Survival of the Fittest

 

Figuring out which environmental characteristics have the most influence on where a species lives is an incredibly complex problem. Raxworthy and his colleagues turned the MODIS land cover maps and other data on environmental characteristics over to a genetic algorithm—a computer program that operates by the same rules that drive the biological processes of genetics, natural selection, and evolution.

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In the real world, when new combinations of genes occur, for example, through mutation, environmental pressures select which gene combinations are the “fittest” in a specific environment. To come up with ecological niche models for Madagascar’s chameleons, Raxworthy and his colleagues put those same biological principles to work in the computer world, using a genetic algorithm nicknamed GARP (which stands for Genetic Algorithm for Rule-set Prediction).

GARP generated a hundred possible models that predicted where each species would and would not be found in Madagascar and then it selected the ten best. (See sidebar.) Then the scientists put the chosen models to a real-world test. Raxworthy and his colleagues selected eleven new test sites scattered across Madagascar and asked the models to predict which of the eleven chameleon species would and wouldn’t be found at each site.

Success and a Surprise

Raxworthy and his colleagues were thrilled by the results. When the scientists had GARP develop models based on chameleon location data that had been collected since 1988, the models correctly identified which chameleons would and wouldn’t be found at the new test sites 85 percent of the time. Even more amazing, though, was that even when the scientists had GARP combine modern environmental data with old species location data—museum records of chameleon locations that were collected before 1978—the models were still able to predict a respectable 75 percent of the modern-day chameleons found at the 11 test sites.

 
  Photograph of field camp in the Madagascan forest

“That the models could do so well even based on such old data was a fantastic result,” says Raxworthy. “For so long, many people had been thinking that those old museum records were never going to be useful for predicting current species distributions because the landscape and habitat had changed so much since those records were collected. Instead we found that we can combine modern environmental data with older specimen data and still get a good general idea about where various chameleons currently live.”

The scientists overlaid the results of the ten best models onto a single, shaded map that showed the species’ range. Where the models agreed with one another, the shading would be darker, where they didn’t agree, the shading would be lighter. But just when Raxworthy thought he had the best models the computer could make, he noticed something a little strange: in four of the eleven species range maps, the computer seemed to be “over-predicting.” It was saying a species of chameleon existed somewhere that he and the other scientists were pretty sure it didn’t.

 

To evaluate the species prediction models, scientists camped out in the field while searching for chameleons at eleven new sites around Madagascar. The models correctly predicted which species would and would not be found at the new sites 85 percent of the time. (Photograph courtesy Chris Raxworthy)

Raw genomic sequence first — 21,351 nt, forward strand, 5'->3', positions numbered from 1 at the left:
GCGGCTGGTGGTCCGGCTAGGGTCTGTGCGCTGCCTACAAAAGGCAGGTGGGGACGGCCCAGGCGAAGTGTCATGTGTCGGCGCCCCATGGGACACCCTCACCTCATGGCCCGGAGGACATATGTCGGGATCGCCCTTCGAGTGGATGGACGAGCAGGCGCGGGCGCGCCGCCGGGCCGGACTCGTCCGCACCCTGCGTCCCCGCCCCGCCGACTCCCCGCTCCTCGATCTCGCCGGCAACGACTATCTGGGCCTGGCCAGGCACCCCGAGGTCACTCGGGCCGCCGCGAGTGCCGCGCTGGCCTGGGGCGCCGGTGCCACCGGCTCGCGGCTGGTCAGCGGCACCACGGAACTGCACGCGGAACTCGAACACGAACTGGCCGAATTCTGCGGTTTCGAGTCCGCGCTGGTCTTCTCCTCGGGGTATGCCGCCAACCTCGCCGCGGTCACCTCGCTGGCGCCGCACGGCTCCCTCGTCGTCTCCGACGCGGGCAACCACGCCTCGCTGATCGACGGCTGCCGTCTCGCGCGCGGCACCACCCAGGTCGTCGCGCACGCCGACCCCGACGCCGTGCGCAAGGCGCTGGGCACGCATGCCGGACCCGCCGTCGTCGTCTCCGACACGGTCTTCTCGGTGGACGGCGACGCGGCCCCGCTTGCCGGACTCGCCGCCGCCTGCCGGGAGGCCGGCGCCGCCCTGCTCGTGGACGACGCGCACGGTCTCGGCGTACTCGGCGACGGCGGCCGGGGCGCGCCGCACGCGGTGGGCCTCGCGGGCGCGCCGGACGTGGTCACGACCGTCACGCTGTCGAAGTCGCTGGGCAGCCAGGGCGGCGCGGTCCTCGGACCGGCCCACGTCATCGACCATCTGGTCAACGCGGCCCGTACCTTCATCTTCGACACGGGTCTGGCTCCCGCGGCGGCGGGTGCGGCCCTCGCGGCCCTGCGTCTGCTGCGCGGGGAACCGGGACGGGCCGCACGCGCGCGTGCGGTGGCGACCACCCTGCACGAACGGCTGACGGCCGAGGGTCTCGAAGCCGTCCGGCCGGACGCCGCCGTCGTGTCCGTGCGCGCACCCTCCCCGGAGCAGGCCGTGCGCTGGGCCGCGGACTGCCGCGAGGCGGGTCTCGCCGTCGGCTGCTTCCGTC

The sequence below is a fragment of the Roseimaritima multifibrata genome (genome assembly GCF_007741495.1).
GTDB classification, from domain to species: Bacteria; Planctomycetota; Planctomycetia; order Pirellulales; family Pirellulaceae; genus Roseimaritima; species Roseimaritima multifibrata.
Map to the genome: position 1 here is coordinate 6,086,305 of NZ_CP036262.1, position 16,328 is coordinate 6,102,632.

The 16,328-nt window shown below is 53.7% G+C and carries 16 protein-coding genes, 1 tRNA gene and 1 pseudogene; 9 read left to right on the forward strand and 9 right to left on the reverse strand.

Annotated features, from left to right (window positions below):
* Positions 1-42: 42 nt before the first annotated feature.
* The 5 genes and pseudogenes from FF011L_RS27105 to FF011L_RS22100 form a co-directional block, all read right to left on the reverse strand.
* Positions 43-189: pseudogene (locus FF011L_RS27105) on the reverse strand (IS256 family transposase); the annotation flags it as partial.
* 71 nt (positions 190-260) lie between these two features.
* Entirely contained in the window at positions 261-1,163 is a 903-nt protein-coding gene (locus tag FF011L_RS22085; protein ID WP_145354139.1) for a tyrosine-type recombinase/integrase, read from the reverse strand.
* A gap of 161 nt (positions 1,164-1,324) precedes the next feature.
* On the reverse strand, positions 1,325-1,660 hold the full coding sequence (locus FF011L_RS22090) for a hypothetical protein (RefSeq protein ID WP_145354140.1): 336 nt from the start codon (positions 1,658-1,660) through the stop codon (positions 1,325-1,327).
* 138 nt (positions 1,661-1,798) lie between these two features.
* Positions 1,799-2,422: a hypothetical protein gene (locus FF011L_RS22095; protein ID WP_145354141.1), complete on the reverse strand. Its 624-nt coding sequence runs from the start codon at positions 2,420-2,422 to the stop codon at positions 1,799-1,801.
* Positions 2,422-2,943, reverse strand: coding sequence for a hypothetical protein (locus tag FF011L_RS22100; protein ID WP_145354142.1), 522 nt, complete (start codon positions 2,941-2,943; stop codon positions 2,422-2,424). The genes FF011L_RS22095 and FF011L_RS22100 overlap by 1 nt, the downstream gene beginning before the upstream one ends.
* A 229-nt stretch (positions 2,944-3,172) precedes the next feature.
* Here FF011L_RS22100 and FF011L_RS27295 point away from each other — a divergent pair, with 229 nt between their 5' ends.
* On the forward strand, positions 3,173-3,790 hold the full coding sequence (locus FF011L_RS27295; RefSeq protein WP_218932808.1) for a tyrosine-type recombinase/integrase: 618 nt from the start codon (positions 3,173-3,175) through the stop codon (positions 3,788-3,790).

Maps of predicted species distribution and areas of overprediction
 

Raxworthy explains what it was like to look at those first results. “We had this model output—a shaded map of a species range—that basically lined up with what we knew about where a species was distributed. But then we had another area identified that might be 100 kilometers away—sometimes in a completely isolated area.”

Raxworthy and his team puzzled over the results for several weeks. “We’d just keep coming back to the maps, showing them around to folks, trying to figure out what could be wrong with the model.” After a time, he says, he noticed that for the four species with models that over-predicted, every questionable area in one model overlapped a questionable area of at least one—and sometimes all—other models. In other words, when the species predictions seemed wrong, they were wrong in the same place. Raxworthy thought that the overlap must be significant. What could it mean when the models said that an isolated area in southeast Madagascar ought to be home to four different species of chameleon that the scientists were pretty sure didn’t actually live there?

 

For each species, scientists combined the results of the ten-best computer models on a single shaded map. The maps are darker where the models agreed with one another, indicating increasing probability of finding the species in that location.

For four species, the models persistently predicted that the species lived in areas where no specimens had ever been documented before (bottom row, colored ovals). Interestingly, a questionable area in one species model always overlapped at least one questionable area from a different species model. For example, models predicted that the range of both Furcifer verrucosus and Brookesia stumpffi (bottom row, first and second maps from right) would include the northeastern shore of the island, even though scientists suspected otherwise. What could it mean that when the models seemed “wrong,” many of them in the same place? (Maps adapted from Raxworthy et al. 2003)

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